La Rioja provides the visitor with everything they need to eat well. Excellent lamb and beef come from the Camerana Sierra, and the local trout is unbeatable. La Rioja Alta produces the wines that go with this exceptional variety of delicacies. Even the most demanding of palates will be satisfied by the cuisine of La Rioja.
Among the most outstanding typical dishes are Rioja-style potatoes, vegetable soup, chops with vine shoots, kidney beans, stuffed peppers, pork and breadcrumbs, asparagus, stews, Rioja-style cod, crayfish and many more.
A meal in La Rioja satisfies even the most demanding diners. But this is also a land rich in pastries.
Among the sweets and typical desserts that will make the most refined of palates water are: Fardelejos (the most typical dessert in Arnedo, the main ingredient being almond); marzipans (eaten typically at Christmas, the most notable is Soto de Cameros. It is a ground almond and sugar dough, which is then baked wafer-thin and glazed with syrup); torrijas (a dessert that comes from the countryside and the need to use up the harder bread from the last baking. They are normally prepared on St Joseph's day); peach, pear in winea (a simple recipe, peach or pear, wine and sugar); quince spread (the ingredients are simple, too: quince, a little salt and sugar); baked apples (a very popular dessert in La Rioja, russet apples are normally used, however any variety will do).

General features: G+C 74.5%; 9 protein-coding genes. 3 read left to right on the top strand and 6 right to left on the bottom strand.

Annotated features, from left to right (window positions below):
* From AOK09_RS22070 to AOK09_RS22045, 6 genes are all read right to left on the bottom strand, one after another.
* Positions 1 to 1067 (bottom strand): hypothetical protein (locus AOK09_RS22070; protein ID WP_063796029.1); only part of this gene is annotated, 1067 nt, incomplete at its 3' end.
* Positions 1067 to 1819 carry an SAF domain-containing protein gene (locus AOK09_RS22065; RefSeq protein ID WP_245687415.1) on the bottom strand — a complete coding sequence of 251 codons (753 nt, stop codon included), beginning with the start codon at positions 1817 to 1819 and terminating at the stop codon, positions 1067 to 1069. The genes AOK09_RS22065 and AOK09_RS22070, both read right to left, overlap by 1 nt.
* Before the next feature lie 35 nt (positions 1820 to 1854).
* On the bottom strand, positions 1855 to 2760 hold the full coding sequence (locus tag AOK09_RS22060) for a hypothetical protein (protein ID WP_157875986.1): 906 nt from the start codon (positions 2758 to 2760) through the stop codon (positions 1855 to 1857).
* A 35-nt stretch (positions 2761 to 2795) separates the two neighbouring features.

To say that Rioja wines are recognised by the world's most famous gourmets is hardly news. Tasting a Rioja wine is a pleasure you must not miss if you visit us. The ceremony of picking a bottle, carefully uncorking and pouring it is the prelude to a whole festival of sensations, smells and tastes that awaits all those who drink a glass of Rioja.
It is the process of aging that characterises and differentiates Rioja wines from those of all other wine-producing areas of the world. After maturing in oak barrels, the wine is bottled, where it finishes the aging process and becomes ready for drinking
'Young wine':one or two year old wines. They conserve their main characteristics of freshness and fruitiness
Crianza:wines in their third year, that have aged for a minimum of one year in oak barrels.
Reserve:very select wines, with a minimum aging of three years between oak barrel and bottle, and at least one year in the barrel.
Grand reserve:wines from great vintages that have aged for a minimum of two years in the barrel and three in the bottle.